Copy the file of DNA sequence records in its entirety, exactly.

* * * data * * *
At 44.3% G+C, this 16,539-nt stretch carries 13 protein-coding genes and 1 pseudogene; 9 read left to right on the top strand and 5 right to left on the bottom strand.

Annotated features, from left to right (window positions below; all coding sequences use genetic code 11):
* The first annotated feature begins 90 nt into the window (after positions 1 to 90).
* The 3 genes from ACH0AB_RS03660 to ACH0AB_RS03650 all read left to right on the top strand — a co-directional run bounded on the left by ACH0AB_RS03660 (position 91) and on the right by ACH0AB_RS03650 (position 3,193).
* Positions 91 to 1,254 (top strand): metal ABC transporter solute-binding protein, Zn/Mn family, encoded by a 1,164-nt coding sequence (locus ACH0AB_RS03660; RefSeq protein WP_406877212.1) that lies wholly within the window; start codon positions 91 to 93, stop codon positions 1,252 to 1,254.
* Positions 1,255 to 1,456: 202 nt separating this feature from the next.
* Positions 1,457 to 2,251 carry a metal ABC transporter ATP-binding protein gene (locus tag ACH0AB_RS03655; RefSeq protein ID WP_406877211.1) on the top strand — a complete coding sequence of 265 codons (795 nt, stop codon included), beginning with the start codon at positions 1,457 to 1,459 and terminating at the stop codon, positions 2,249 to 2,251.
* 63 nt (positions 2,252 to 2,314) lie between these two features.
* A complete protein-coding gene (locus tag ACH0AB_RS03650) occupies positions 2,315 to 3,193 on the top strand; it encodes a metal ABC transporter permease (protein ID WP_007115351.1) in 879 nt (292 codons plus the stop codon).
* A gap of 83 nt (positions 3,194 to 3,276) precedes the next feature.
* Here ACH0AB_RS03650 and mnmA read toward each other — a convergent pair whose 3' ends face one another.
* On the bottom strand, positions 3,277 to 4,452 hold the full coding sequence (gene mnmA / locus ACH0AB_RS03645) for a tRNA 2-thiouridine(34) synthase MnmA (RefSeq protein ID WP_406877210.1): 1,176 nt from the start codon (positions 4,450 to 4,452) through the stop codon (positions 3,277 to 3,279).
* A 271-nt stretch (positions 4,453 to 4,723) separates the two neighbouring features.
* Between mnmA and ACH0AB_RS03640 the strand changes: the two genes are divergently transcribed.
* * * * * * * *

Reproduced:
At 44.3% G+C, this 16,539-nt stretch carries 13 protein-coding genes and 1 pseudogene; 9 read left to right on the top strand and 5 right to left on the bottom strand.

Annotated features, from left to right (window positions below; all coding sequences use genetic code 11):
* The first annotated feature begins 90 nt into the window (after positions 1 to 90).
* The 3 genes from ACH0AB_RS03660 to ACH0AB_RS03650 all read left to right on the top strand — a co-directional run bounded on the left by ACH0AB_RS03660 (position 91) and on the right by ACH0AB_RS03650 (position 3,193).
* Positions 91 to 1,254 (top strand): metal ABC transporter solute-binding protein, Zn/Mn family, encoded by a 1,164-nt coding sequence (locus ACH0AB_RS03660; RefSeq protein WP_406877212.1) that lies wholly within the window; start codon positions 91 to 93, stop codon positions 1,252 to 1,254.
* Positions 1,255 to 1,456: 202 nt separating this feature from the next.
* Positions 1,457 to 2,251 carry a metal ABC transporter ATP-binding protein gene (locus tag ACH0AB_RS03655; RefSeq protein ID WP_406877211.1) on the top strand — a complete coding sequence of 265 codons (795 nt, stop codon included), beginning with the start codon at positions 1,457 to 1,459 and terminating at the stop codon, positions 2,249 to 2,251.
* 63 nt (positions 2,252 to 2,314) lie between these two features.
* A complete protein-coding gene (locus tag ACH0AB_RS03650) occupies positions 2,315 to 3,193 on the top strand; it encodes a metal ABC transporter permease (protein ID WP_007115351.1) in 879 nt (292 codons plus the stop codon).
* A gap of 83 nt (positions 3,194 to 3,276) precedes the next feature.
* Here ACH0AB_RS03650 and mnmA read toward each other — a convergent pair whose 3' ends face one another.
* On the bottom strand, positions 3,277 to 4,452 hold the full coding sequence (gene mnmA / locus ACH0AB_RS03645) for a tRNA 2-thiouridine(34) synthase MnmA (RefSeq protein ID WP_406877210.1): 1,176 nt from the start codon (positions 4,450 to 4,452) through the stop codon (positions 3,277 to 3,279).
* A 271-nt stretch (positions 4,453 to 4,723) separates the two neighbouring features.
* Between mnmA and ACH0AB_RS03640 the strand changes: the two genes are divergently transcribed.